A paper shredder is a mechanical device used to cut paper into either strips or fine particles. Government organizations, businesses, and private individuals use shredders to destroy private, confidential, or elsewhere sensitive documents.
The first paper shredder is credited to prolific inventor Abbot Augustus Low, whose patent was filed on February 2, 1909. His invention was however never created for the reason that inventor died prematurely immediately after filing the patent.
Adolf Ehinger’s paper shredder, predicated on a hand-crank pasta maker, was the first ever to be created in 1935 in Germany. Supposedly he created a shredding machine to shred his anti-Nazi leaflets in order to avoid the inquiries of the authorities. Ehinger later marketed and started out selling his patented shredders to government agencies and finance institutions converting from hand-crank to electric motor. Ehinger’s company, EBA Maschinenfabrik, created the first cross-cut paper shredders in 1959 and continues to take action even today as EBA Krug & Priester GmbH & Co. in Balingen.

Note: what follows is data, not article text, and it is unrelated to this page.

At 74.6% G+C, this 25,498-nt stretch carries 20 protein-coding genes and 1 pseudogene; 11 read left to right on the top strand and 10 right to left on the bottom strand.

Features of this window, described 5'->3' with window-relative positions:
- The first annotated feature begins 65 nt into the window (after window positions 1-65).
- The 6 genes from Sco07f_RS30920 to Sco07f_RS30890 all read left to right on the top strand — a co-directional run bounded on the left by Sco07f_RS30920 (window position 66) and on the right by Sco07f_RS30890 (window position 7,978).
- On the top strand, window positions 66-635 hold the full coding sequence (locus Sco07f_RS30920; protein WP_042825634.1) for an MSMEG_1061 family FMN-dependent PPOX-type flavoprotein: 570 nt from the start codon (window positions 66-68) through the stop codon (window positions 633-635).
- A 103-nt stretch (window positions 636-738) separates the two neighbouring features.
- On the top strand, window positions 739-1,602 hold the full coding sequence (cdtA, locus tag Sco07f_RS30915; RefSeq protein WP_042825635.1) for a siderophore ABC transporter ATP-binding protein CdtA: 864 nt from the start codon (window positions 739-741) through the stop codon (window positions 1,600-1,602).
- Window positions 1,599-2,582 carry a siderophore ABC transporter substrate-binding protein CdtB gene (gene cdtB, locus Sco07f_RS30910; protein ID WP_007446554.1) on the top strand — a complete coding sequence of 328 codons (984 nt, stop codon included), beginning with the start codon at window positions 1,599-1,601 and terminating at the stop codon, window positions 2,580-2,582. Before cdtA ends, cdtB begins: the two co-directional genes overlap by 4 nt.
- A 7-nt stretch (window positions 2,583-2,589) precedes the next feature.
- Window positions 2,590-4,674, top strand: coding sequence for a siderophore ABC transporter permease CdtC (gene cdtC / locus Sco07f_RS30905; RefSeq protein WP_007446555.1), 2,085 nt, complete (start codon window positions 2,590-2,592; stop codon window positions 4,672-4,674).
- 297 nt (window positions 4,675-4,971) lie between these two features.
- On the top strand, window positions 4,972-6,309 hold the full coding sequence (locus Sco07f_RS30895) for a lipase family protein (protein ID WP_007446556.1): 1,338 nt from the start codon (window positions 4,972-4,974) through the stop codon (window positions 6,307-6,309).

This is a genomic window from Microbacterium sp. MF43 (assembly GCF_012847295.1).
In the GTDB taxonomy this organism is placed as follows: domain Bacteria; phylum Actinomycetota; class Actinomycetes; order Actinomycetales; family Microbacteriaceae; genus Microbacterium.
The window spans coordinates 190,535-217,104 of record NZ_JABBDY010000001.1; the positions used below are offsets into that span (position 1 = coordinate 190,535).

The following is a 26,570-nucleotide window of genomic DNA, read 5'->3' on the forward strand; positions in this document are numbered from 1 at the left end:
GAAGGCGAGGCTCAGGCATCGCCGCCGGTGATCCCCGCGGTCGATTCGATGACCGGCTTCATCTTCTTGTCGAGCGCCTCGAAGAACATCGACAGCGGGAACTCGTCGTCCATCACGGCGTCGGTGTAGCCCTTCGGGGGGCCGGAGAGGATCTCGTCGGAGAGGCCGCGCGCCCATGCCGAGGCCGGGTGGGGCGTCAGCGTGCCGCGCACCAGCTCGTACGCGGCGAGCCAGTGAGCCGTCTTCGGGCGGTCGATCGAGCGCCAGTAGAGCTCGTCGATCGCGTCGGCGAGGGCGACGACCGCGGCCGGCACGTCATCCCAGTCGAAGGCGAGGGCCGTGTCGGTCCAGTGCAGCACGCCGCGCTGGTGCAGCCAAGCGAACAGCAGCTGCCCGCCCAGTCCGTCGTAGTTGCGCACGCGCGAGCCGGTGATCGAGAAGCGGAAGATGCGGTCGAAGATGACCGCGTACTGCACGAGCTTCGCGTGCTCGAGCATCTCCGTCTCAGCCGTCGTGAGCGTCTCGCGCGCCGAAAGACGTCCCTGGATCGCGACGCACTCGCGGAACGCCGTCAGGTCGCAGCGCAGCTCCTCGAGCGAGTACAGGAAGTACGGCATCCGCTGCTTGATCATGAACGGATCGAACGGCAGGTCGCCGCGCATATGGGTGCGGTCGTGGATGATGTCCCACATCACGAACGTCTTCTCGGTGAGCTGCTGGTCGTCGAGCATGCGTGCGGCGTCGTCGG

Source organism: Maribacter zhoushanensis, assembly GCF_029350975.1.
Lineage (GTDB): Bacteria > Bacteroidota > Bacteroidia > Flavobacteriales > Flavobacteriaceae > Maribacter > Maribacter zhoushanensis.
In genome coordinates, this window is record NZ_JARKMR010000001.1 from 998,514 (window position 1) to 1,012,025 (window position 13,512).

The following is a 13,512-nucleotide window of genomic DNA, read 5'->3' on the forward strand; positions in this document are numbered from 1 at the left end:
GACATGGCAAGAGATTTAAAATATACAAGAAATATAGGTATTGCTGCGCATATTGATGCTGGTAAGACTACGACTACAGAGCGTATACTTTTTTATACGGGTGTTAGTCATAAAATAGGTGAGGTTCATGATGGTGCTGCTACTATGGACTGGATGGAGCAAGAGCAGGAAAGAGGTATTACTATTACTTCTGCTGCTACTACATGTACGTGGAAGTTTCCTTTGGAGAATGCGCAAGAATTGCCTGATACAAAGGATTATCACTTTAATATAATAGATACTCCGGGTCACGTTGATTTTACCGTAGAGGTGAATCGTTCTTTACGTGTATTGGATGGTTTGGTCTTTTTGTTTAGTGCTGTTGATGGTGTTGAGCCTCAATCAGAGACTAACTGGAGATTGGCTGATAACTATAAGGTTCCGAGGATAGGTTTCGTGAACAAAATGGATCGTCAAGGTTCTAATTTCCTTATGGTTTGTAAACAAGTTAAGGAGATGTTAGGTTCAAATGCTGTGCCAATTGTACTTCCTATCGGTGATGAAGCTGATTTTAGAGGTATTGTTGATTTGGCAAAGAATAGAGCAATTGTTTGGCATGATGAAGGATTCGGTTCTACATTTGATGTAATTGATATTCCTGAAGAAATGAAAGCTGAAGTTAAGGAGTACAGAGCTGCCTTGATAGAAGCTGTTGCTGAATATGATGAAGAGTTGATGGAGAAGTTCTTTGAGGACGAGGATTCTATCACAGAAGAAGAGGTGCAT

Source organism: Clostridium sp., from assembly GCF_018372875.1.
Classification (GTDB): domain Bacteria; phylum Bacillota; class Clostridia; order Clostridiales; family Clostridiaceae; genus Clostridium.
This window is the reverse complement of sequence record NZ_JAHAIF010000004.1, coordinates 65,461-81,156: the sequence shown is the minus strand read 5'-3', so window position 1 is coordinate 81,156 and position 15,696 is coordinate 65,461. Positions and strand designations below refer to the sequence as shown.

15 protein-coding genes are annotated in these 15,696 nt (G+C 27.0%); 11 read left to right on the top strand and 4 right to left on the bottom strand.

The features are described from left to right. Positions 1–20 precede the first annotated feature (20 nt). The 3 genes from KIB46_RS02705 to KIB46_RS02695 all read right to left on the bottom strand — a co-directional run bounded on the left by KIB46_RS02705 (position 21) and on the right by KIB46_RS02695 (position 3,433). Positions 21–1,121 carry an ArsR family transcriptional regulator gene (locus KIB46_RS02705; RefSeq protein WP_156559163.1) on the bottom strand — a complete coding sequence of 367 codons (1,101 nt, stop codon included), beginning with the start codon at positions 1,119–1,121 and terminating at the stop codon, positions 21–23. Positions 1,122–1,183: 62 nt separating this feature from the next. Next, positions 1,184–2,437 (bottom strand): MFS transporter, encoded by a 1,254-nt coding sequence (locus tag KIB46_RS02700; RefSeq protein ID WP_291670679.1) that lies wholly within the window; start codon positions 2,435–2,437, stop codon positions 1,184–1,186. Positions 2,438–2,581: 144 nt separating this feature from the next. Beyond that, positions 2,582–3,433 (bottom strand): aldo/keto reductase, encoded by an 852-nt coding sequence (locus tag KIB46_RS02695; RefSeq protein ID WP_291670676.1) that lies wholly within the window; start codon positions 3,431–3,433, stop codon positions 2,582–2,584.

Right before nov the Berlin Wall, a “wet shredder” was invented in the former German Democratic Republic. To avoid paper shredders in the Ministry for State Security (Stasi) from glutting, this product mashed paper snippets with water.
With a shift from paper to digital document production, modern professional shredders can process non-paper media, such as for example bank cards and CDs, and destroy a large number of documents in under about a minute.